Wineskins Archive

February 10, 2014

Book Review: “Leaving Ruin” (Jan-Feb 2003)

Filed under: — @ 2:42 am and

Jeff Berryman, Leaving Ruin, New Leaf Books (now Leafwood Publishers), 2002.

A customer returned the new novel Leaving Ruin to a local Christian bookstore with a complaint.

The complaint? The reader didn’t get what many consumers of Christian fiction have come to expect: ideal characters in an evil world, battling triumphantly against the odds in near-perfect perseverance. For every such reader searching for this mega-Christian persona, however, another is combing the shelves for authentic characters with whom she can truly identify.

The reader looking for genuinely human characters will find them in Leaving Ruin, in which first-time novelist Jeff Berryman, according to Annie Dillard, “has taken an evangelical preacher, and turned him into the most unexpected thing: a human being.”

No doubt the reader’s complaint was about the main character’s earthy life: the pastor of the First Church of Ruin, a fictitious West Texas town, wrestles with lusting after his wife’s best friend. Given the church sex scandals of this year, this viewpoint of Cyrus Manning, pastor of the First Church of Ruin, is even more intriguing. Who doesn’t want to know what makes a quirky (and sinful) preacher tick, particularly when he or she is leading our children and us spiritually?

Most gripping about Berryman’s novel is the reader’s vantage point inside the mind of a pastor. Church pastors who have read the book have asked Berryman, “How did you know my thoughts?” This is not the Mitford Series, though like Jan Karon, Berryman combines memorable characters in a strong sense of place. No, this is not Mitford—it’s West Texas, cowboy, and Berryman has captured the true grit of a West Texas preacher with humor, serious doubting of his faith, and poignant turn of phrase.

The key conflict in the novel and the drama is a church scandal. The First Church of Ruin wants to oust Pastor Cyrus Manning. Members want a preacher who gives sermon outlines and more absolutes, asks fewer questions, does not struggle with depression and definitely one who doesn’t make out with his wife on the porch. Cyrus, meanwhile, has to fend off his own doubts in God and lust for a former girlfriend while preparing a eulogy for a close friend and wondering what old lady Loreen meant when she said she would be giving him “gift to die for.”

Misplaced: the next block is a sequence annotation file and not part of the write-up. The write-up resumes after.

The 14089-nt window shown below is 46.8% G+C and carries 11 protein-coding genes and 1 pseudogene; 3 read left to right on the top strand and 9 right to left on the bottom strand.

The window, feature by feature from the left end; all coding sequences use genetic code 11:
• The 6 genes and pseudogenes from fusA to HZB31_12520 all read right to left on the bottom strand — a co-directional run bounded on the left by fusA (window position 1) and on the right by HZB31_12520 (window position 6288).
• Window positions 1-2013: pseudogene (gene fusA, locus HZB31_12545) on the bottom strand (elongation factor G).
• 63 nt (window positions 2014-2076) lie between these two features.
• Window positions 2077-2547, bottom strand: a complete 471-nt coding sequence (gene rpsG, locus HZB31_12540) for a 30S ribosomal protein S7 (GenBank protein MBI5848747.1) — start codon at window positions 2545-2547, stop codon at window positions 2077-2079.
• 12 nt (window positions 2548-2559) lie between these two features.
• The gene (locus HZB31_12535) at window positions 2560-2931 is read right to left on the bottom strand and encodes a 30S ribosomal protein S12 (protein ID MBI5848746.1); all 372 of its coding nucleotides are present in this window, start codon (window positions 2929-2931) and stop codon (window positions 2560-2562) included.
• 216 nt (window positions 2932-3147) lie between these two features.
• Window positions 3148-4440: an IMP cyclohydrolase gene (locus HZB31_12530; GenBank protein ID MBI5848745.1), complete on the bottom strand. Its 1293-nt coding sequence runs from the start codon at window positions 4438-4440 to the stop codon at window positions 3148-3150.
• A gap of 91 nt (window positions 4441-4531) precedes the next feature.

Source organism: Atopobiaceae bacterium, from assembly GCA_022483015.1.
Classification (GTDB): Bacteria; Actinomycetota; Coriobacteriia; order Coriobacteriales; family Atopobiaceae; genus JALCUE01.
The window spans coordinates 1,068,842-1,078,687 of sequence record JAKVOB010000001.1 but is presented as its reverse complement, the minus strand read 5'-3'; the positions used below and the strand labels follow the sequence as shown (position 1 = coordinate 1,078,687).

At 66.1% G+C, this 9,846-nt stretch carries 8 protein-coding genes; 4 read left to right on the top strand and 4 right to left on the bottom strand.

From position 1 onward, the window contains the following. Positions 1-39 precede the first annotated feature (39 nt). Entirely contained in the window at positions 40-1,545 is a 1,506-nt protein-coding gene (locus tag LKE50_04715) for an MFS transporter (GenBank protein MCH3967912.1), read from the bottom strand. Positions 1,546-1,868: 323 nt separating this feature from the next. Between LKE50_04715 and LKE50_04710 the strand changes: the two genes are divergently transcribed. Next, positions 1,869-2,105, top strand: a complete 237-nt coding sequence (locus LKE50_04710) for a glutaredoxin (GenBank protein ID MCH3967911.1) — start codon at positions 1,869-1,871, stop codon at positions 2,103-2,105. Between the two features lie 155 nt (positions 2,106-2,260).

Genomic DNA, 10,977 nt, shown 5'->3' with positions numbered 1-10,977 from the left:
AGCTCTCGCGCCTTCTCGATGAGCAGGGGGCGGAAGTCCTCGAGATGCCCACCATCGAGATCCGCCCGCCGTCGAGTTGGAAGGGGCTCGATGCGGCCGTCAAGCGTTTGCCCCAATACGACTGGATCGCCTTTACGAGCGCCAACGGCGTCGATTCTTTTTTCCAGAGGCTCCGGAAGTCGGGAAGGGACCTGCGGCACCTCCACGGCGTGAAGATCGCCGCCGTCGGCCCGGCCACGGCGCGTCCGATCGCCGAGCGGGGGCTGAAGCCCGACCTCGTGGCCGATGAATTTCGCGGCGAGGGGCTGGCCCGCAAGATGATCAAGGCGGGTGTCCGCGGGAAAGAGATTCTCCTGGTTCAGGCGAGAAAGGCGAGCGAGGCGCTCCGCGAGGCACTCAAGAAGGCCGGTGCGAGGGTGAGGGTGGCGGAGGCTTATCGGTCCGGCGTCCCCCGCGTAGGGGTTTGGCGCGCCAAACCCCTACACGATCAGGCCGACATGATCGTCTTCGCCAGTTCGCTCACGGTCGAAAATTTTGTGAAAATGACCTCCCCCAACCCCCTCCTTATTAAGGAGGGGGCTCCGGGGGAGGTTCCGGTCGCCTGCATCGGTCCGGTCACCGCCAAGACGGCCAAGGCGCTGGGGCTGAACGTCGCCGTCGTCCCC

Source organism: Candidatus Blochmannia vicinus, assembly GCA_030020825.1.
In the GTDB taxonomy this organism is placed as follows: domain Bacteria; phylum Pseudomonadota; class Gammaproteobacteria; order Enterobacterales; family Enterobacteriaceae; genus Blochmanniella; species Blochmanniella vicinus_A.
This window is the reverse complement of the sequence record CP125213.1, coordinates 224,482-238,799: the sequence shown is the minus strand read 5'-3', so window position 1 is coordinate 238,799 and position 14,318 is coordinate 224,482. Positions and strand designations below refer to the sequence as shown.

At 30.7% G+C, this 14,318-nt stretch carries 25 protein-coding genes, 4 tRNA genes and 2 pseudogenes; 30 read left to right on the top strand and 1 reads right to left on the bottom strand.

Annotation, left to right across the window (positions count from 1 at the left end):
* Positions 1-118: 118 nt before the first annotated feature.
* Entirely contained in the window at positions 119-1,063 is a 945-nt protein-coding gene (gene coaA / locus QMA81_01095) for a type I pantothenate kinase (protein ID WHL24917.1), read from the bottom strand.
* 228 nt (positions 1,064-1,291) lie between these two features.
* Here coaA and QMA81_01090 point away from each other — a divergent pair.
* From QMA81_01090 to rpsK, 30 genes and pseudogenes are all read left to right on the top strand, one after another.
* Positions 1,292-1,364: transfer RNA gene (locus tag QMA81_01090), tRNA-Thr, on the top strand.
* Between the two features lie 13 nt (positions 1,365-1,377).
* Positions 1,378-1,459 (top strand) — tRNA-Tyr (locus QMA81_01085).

This year, Berryman, also a dramatist, has hit the trail with a one-man drama of Leaving Ruin. He has performed the drama at Willow Creek’s staff retreat and the National Conference on Christianity and the Arts and will perform a four night stint in a community theatre this month in Portland, Oregon.

The dialogue (and monologue in the drama) is fresh and real, but there’s not enough of it in the novel. And for Cyrus, God doesn’t talk enough, either. “How hard can it be for a God to speak?” Cyrus says.

The strength of the novel is that it provides what many readers of Christian fiction do not look for: dog-eared, funny, imperfect, left-hanging lives. That a preacher can fight depression, doubt, lust, and marriage problems can be disturbing for some readers, but it is precisely this that encourages others, like me, that prophets are human, too. Says Cyrus, “I don’t suppose families fighting, and marriages breaking up is just a big city problem; people yell in Ruin, too.” The line, though not the first in the novel, reminds me of Tolstoy’s Anna Karenina, “All happy families resemble one another, each unhappy family is unhappy in its own way.”

While marriages and lives fall apart around him, Cyrus realizes that his own wife needs his words more than his church wants them. The first line in the novel—“Last night, Sara and I talked”—returns thematically through dynamic conversations: in the First Church of Ruin family, where members dissect Cyrus’s life and preaching on the board room table, in Ruin(ed) families, where Cyrus is nearly crushed under the weight of death and secret sins of the community, and Cyrus’s own family, where at one point Cyrus raises a toast to his wife Sara, their children, and their struggling marriage:

“To Sara, and coffee, and her willingness to live with a stupid man.”

She gave little quarter.

“To me, that I’m willing to live with…and love…a stupid man.”

…She kept her eyes on me, and though the worst of the storm was past, I knew it wasn’t quite over…

“If you ever touch another woman, you lose me. And the boys. Do you understand that?”

I nodded, my throat too tight to speak…

“Cyrus, I need your words. When are you going to start talking to me again?”

Cyrus had been so consumed with the church ouster and the silence of God, that he himself had become mute to Sara. In the end both Cyrus and Sara learn that they must drink from the cup they’ve been given, to somehow find joy and meaning in it.

The cumulative effect of Leaving Ruin is not merely a story of a “stupid man,” but of a pastor with passions like the parishioners, who is brave enough to face the intense West Texas gale of temptation, drill the depths of doubt, spit in the wind and laugh, even in the face of Ruin.

Greg Taylor

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